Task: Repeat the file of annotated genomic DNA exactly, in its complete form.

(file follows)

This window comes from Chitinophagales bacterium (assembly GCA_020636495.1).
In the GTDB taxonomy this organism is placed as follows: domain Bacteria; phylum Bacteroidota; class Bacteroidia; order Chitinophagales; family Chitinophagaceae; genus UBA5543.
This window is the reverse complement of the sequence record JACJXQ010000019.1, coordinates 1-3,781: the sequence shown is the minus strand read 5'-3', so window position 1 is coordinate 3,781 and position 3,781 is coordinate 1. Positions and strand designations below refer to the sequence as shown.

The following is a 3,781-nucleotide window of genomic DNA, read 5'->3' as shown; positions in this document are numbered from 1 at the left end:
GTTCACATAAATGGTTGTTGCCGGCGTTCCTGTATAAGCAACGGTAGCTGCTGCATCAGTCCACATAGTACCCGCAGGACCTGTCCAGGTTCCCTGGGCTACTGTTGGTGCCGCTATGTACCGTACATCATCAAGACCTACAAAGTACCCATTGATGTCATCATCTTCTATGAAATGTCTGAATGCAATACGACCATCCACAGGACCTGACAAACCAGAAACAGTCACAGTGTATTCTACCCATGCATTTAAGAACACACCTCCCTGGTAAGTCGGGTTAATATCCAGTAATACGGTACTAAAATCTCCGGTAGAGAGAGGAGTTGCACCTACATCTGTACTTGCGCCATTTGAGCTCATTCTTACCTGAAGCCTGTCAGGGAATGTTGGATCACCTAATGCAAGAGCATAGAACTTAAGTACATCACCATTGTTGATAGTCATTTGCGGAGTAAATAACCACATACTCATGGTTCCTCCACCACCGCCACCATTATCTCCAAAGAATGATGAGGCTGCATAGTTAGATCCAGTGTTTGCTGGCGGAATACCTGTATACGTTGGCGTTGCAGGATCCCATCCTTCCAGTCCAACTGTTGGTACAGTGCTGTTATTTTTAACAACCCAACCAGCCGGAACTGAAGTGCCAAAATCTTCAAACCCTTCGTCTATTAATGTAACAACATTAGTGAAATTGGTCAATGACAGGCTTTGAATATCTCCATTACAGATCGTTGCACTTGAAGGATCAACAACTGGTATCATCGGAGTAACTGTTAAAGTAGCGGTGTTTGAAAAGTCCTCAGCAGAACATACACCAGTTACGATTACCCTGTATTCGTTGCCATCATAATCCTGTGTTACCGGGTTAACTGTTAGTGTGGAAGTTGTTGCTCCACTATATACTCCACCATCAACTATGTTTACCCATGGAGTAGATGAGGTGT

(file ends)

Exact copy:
This window comes from Chitinophagales bacterium (assembly GCA_020636495.1).
In the GTDB taxonomy this organism is placed as follows: domain Bacteria; phylum Bacteroidota; class Bacteroidia; order Chitinophagales; family Chitinophagaceae; genus UBA5543.
This window is the reverse complement of the sequence record JACJXQ010000019.1, coordinates 1-3,781: the sequence shown is the minus strand read 5'-3', so window position 1 is coordinate 3,781 and position 3,781 is coordinate 1. Positions and strand designations below refer to the sequence as shown.

The following is a 3,781-nucleotide window of genomic DNA, read 5'->3' as shown; positions in this document are numbered from 1 at the left end:
GTTCACATAAATGGTTGTTGCCGGCGTTCCTGTATAAGCAACGGTAGCTGCTGCATCAGTCCACATAGTACCCGCAGGACCTGTCCAGGTTCCCTGGGCTACTGTTGGTGCCGCTATGTACCGTACATCATCAAGACCTACAAAGTACCCATTGATGTCATCATCTTCTATGAAATGTCTGAATGCAATACGACCATCCACAGGACCTGACAAACCAGAAACAGTCACAGTGTATTCTACCCATGCATTTAAGAACACACCTCCCTGGTAAGTCGGGTTAATATCCAGTAATACGGTACTAAAATCTCCGGTAGAGAGAGGAGTTGCACCTACATCTGTACTTGCGCCATTTGAGCTCATTCTTACCTGAAGCCTGTCAGGGAATGTTGGATCACCTAATGCAAGAGCATAGAACTTAAGTACATCACCATTGTTGATAGTCATTTGCGGAGTAAATAACCACATACTCATGGTTCCTCCACCACCGCCACCATTATCTCCAAAGAATGATGAGGCTGCATAGTTAGATCCAGTGTTTGCTGGCGGAATACCTGTATACGTTGGCGTTGCAGGATCCCATCCTTCCAGTCCAACTGTTGGTACAGTGCTGTTATTTTTAACAACCCAACCAGCCGGAACTGAAGTGCCAAAATCTTCAAACCCTTCGTCTATTAATGTAACAACATTAGTGAAATTGGTCAATGACAGGCTTTGAATATCTCCATTACAGATCGTTGCACTTGAAGGATCAACAACTGGTATCATCGGAGTAACTGTTAAAGTAGCGGTGTTTGAAAAGTCCTCAGCAGAACATACACCAGTTACGATTACCCTGTATTCGTTGCCATCATAATCCTGTGTTACCGGGTTAACTGTTAGTGTGGAAGTTGTTGCTCCACTATATACTCCACCATCAACTATGTTTACCCATGGAGTAGATGAGGTGT